"This is the tale of an unprejudiced heart," and how it changed life in our valley forever."

Arthur Haggett (James Cromwell), and his wife, Esme (Magda Szubanski), run a sheep farm, providing a home for not only sheep, but the usual farm animals as well, each having a purpose and a job to fulfill. At the country fair, Haggett correctly guesses the weight of the little piglet, and brings him home to raise as possibly the future Christmas dinner entree. Babe is clueless as to where he fits in, until he is adopted by the female sheep dog, Fly, when her puppies are sold to new homes. Because of his kind, loving heart, and his earnest desire to do the right thing, no matter how hard it is, he soon makes friends with the sheep and other animals, with the exception of Rex, the male sheep dog, and the nasty cat. When Babe's talents are noticed by the farmer, unusual things start to happen, and unusual ideas pop into minds, all of which leads to a very entertaining story, with a moral lesson or two, skillfully weaved throughout the plot.

Babe is an originally delightful film about overcoming stereotypes, prejudice, and the importance of love, trust and friendship which can help us fulfill our potential, using our talents and gifts to accomplish great things. It is sure to entertain all generations, and is a gem for anyone's collection. "Some movies ennoble your mind; some tug at your heart. It did both!"

Everything that went into making this film was well done. The screen play, the direction, the pacing, the special effects, the set designs and lush locations, and the casting of the performers and voices all come together perfectly, which earned this film an Oscar nomination for Best Picture.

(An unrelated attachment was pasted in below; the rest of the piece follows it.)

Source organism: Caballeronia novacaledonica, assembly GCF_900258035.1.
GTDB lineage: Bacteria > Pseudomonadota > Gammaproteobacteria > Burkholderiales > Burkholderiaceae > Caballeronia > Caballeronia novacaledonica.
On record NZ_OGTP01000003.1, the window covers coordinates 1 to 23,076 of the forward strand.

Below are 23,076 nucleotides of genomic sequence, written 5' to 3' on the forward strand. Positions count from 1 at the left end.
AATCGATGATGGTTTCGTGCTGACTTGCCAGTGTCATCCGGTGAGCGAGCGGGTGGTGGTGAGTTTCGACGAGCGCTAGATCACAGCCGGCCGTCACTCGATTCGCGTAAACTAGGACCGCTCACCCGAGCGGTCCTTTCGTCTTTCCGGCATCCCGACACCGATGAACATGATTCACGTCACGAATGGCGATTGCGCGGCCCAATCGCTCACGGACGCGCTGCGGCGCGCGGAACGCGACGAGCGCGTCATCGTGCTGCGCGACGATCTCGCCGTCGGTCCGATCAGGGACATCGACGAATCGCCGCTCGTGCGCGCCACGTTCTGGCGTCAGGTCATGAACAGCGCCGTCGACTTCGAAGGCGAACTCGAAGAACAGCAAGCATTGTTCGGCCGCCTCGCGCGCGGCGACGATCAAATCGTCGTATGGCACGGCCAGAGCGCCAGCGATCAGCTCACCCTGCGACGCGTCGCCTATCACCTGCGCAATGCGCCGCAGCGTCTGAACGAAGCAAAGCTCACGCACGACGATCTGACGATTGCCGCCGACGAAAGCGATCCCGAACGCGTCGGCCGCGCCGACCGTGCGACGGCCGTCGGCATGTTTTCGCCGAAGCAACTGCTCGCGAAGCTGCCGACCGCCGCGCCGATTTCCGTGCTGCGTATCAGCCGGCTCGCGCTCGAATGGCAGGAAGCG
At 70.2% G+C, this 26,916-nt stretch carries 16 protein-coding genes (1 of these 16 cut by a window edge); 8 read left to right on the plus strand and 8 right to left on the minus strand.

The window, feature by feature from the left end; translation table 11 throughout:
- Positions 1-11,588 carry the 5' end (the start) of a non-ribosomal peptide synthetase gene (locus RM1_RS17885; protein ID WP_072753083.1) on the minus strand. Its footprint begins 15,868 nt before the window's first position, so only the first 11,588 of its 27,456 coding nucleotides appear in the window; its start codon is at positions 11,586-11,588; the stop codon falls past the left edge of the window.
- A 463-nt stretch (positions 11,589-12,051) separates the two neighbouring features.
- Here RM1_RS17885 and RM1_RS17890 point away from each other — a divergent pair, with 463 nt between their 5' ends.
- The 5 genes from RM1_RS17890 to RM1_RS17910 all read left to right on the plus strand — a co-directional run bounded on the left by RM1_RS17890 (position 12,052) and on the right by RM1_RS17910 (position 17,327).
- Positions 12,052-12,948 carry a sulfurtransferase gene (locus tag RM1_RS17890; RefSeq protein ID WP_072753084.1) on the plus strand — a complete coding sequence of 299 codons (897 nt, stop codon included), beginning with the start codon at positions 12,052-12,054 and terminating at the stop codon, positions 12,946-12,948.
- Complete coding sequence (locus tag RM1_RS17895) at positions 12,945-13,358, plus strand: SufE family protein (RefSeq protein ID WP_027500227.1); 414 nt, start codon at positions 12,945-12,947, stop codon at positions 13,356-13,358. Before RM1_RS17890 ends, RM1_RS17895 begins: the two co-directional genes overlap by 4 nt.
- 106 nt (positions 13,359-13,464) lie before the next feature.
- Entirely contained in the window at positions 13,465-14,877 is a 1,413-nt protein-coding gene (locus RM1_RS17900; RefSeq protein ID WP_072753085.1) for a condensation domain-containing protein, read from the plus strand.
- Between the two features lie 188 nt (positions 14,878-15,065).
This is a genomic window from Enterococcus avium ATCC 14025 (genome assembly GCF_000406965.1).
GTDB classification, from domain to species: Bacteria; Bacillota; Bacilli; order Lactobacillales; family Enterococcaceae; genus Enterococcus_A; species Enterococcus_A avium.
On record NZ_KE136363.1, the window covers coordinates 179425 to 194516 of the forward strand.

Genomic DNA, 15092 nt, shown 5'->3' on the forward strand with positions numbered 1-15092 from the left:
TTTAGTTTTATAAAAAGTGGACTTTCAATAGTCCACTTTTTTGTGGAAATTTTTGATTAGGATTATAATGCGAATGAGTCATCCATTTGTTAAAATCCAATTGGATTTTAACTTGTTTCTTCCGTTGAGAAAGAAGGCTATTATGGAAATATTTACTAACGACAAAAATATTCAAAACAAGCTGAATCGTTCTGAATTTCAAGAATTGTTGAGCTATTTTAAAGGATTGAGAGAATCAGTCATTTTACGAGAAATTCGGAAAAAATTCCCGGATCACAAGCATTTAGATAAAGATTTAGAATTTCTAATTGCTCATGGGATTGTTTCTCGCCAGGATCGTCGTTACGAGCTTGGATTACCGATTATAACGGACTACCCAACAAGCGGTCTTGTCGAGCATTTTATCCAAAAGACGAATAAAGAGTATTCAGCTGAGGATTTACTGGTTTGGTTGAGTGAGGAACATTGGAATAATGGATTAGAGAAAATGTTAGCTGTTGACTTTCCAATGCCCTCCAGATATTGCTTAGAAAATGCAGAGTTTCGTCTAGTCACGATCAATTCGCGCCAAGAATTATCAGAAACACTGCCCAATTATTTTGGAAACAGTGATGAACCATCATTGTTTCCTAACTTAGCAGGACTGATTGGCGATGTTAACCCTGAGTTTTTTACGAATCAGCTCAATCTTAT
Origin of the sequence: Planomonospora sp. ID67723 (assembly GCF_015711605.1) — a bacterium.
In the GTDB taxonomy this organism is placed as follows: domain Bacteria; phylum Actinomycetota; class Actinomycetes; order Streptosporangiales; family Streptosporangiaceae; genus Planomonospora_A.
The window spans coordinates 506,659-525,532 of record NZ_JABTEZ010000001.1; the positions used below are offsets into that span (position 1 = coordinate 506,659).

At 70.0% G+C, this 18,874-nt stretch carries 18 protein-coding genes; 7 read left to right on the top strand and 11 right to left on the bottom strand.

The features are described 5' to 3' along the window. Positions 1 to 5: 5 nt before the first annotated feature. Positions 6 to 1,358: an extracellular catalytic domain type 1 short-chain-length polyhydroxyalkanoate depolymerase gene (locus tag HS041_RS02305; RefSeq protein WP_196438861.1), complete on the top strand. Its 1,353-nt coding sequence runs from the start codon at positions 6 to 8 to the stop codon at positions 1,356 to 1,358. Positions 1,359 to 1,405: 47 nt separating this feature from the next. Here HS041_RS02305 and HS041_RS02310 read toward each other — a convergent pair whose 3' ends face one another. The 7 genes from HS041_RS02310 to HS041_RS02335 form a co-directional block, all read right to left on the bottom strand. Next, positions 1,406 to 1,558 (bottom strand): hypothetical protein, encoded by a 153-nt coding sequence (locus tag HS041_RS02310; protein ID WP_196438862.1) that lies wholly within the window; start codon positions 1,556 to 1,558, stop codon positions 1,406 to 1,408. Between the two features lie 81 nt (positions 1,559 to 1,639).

James Cromwell, nominated for an Oscar for his performance as Arthur Haggett, is marvelous as a quiet man of few words who thinks quite differently than most people, perhaps coming off a bit quirky and eccentric. Because of this ability, he is able to see the possibilities and talents of this little pig, and comes up with a new job for the pig, a new way to please "the Master," which is much better than becoming someone's special meal. "That'll do pig... that'll do," is a phrase he uses to let the dogs and Babe know when they have pleased him.

The sharp screenplay, by George Miller and Chris Noonan, who also directed this film, was based on the book, The Sheep Pig, by Dick King Smith, who started writing later in life. Chris Noonan does a terrific job, directing his first feature film. The film is divided into various chapters, like a story book, introduced by some cute furry mice, that sometimes sing as well.

The Special Effects did win the Oscar. The animatronics, which were a combination of computer animation, live animals, and puppets, (done primarily by Jim Henson's creature shop), really are high quality efforts, that enhanced the enjoyment and believability of talking animals. The animals are instantly captivating and convincing us of the storyline, drawing us into their life.

If you enjoyed BABE, you may like "Charlotte's Web," "The Incredible Journey," "Homeward Bound- The Incredible Journey," "Homeward Bound 2: Lost in San Francisco," "Babe, Pig in the City," "Chicken Run," "Doctor Dolittle," and/or "The Wizard of Oz."

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